Like many companies, Meta isn’t throwing the “metaverse” word around with quite the same enthusiasm as a few years back, but the company’s recent Connect presentation shows that it’s still very much in the game.
During his presentation last week, company chief Mark Zuckerberg enthused about a ream of new launches and technologies ranging from augmented reality to AI trinkets, to camera-enabled Ray Ban glasses. He repeatedly referred back to connecting human activity to online social and play spaces.
For gamers, the most interesting product is the company’s newest entry into the virtual reality market, in the form of Meta Quest 3, which will be launched in August next year with a retail price of $500 for the 128 GB version, with a pricier 512 GB option also available.
The device features two displays with 2064×2208 pixel resolution per eye and a faster refresh rate running at 90Hz. The headset hardware is based on the Snapdragon XR2 Gen 2, delivering “double the GPU processing power for faster load times and more seamless gameplay compared to Meta Quest 2,” according to the company.
With 18 Pixels Per Degree resolution in Pass-through mode (AR), it has ten times the resolution of Quest 2 and double the resolution of Quest Pro, which currently retails at three times the price, and was only introduced a year ago. Integrated 3D spatial stereo speakers deliver a 40 percent louder audio and bass range. Weighing in at 515 grams, it has 40 percent slimmer optics, compared with Quest 2.
Calling it “the first mainstream mixed reality headset,” Zuckeberg showed how Quest 3 delivers high-fidelity views of your surroundings – such as your living space – mixed with virtual objects, including games. “It understands your space, so you can play with the world around you,” he said, while demonstrating a variety of AR tabletop games, such as Lego Bricktales, Bam, and Les Mills Bodycombat.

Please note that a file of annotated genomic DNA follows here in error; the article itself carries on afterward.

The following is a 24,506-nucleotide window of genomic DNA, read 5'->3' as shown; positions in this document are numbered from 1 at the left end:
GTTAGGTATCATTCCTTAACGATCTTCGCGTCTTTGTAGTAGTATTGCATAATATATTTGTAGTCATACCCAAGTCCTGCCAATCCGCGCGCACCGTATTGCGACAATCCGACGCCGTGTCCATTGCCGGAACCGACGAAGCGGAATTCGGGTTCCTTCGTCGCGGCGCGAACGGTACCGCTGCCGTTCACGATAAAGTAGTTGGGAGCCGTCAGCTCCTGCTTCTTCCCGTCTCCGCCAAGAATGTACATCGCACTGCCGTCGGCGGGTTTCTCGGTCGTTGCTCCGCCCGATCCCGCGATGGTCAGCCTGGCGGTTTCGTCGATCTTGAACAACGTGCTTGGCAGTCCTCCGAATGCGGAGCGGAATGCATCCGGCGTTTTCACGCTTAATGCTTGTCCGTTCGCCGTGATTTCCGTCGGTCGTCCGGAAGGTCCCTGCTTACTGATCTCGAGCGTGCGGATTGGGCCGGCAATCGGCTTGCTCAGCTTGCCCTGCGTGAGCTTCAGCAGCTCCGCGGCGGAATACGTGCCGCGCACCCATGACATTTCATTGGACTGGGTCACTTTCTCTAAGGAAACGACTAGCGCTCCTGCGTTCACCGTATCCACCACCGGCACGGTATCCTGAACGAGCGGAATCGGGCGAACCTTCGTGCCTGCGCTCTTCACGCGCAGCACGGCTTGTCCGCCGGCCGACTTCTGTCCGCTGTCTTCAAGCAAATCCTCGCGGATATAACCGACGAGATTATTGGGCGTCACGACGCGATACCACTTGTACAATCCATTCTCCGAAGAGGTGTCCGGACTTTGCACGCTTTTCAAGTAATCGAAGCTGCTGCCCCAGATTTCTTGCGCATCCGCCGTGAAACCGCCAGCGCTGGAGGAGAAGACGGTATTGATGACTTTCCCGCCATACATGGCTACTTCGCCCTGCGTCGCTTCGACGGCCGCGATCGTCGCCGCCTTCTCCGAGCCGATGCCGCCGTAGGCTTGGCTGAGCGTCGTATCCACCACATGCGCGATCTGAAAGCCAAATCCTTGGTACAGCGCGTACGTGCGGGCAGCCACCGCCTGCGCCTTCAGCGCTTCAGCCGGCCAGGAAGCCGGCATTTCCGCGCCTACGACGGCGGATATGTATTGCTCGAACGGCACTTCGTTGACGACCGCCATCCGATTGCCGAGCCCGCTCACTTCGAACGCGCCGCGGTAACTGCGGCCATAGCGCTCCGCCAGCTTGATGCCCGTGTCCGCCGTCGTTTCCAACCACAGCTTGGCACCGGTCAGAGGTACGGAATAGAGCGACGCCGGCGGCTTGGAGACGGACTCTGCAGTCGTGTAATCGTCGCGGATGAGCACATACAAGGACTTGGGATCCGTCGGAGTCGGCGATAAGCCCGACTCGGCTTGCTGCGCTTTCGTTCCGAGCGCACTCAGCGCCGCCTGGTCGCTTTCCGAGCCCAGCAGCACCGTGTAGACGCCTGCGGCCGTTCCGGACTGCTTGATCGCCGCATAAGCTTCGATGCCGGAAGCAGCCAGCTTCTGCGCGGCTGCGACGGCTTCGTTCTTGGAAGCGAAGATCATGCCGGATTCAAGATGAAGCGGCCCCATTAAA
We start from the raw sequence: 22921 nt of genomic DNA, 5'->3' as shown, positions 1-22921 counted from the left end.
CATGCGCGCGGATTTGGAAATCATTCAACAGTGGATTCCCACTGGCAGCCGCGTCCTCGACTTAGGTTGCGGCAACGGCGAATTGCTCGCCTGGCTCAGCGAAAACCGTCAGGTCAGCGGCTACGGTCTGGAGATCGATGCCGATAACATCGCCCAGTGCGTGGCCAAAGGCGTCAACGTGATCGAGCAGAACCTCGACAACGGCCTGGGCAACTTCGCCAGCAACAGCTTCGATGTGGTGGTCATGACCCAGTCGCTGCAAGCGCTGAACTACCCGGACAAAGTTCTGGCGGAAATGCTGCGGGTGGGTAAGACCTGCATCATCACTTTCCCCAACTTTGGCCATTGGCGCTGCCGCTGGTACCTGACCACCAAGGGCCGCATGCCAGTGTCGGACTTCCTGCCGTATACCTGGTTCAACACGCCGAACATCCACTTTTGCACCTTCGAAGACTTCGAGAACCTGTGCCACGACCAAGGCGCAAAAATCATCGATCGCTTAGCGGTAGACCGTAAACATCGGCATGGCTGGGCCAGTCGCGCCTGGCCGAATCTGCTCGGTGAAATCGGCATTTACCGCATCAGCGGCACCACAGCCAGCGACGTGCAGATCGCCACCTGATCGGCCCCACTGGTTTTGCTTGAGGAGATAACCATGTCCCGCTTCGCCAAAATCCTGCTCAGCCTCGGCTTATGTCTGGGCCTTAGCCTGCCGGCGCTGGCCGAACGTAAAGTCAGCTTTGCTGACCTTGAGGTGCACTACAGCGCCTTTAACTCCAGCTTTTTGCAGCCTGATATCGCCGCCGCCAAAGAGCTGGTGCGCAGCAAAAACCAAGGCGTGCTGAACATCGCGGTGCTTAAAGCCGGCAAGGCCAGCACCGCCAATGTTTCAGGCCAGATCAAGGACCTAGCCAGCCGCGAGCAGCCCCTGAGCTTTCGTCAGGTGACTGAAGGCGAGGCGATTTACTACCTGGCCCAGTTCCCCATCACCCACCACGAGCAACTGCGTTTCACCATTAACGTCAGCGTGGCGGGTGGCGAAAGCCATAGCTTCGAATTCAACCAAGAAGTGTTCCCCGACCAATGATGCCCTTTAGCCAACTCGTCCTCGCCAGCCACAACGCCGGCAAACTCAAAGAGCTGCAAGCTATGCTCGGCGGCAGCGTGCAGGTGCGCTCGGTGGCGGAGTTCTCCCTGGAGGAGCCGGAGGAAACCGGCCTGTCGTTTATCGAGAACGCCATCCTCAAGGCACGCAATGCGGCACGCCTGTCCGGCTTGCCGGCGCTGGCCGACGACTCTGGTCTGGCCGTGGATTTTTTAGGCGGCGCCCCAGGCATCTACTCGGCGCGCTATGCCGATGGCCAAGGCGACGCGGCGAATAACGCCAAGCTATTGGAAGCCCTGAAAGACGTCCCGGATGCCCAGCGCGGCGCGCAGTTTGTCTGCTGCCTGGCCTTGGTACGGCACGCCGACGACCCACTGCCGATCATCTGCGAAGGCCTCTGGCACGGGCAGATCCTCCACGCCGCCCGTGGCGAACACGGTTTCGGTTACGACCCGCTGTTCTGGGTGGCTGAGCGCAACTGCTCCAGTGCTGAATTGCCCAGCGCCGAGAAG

“You can solve Lego puzzles or build your own creations on any flat surface in your room. You can play games like Bam with your friends sitting around a table, whether you’re physically right there together, or even if they’re far away,” he added. “If you’re doing a body combat workout, the targets are gonna come at you in your physical room.”
He said that the AR system’s RGB cameras mean that Quest 3 “automatically maps the space that you’re in … which makes it so that if you pick up a digital ball and throw it at the physical wall, it’ll bounce off it, or if someone’s shooting at you [in a game] and you want to duck the fire – just get behind your physical couch.”
Of course, there have been plenty of tilts at the AR market including technologically impressive entries like Magic Leap and the incoming Apple Vision Pro. But Quest 3 is clearly a consumer-oriented device, with an attractive price. It also offers backwards compatibility with the three-year old Quest 2, for those of us who are upgrading.
Common to all these AR devices is the ability to consume two-dimensional content through a large, virtual screen dropped into your living space. Meta has teamed up with various entertainment providers to bring Xbox Cloud Gaming, NBA games, and professional ring fighting tournaments to Quest.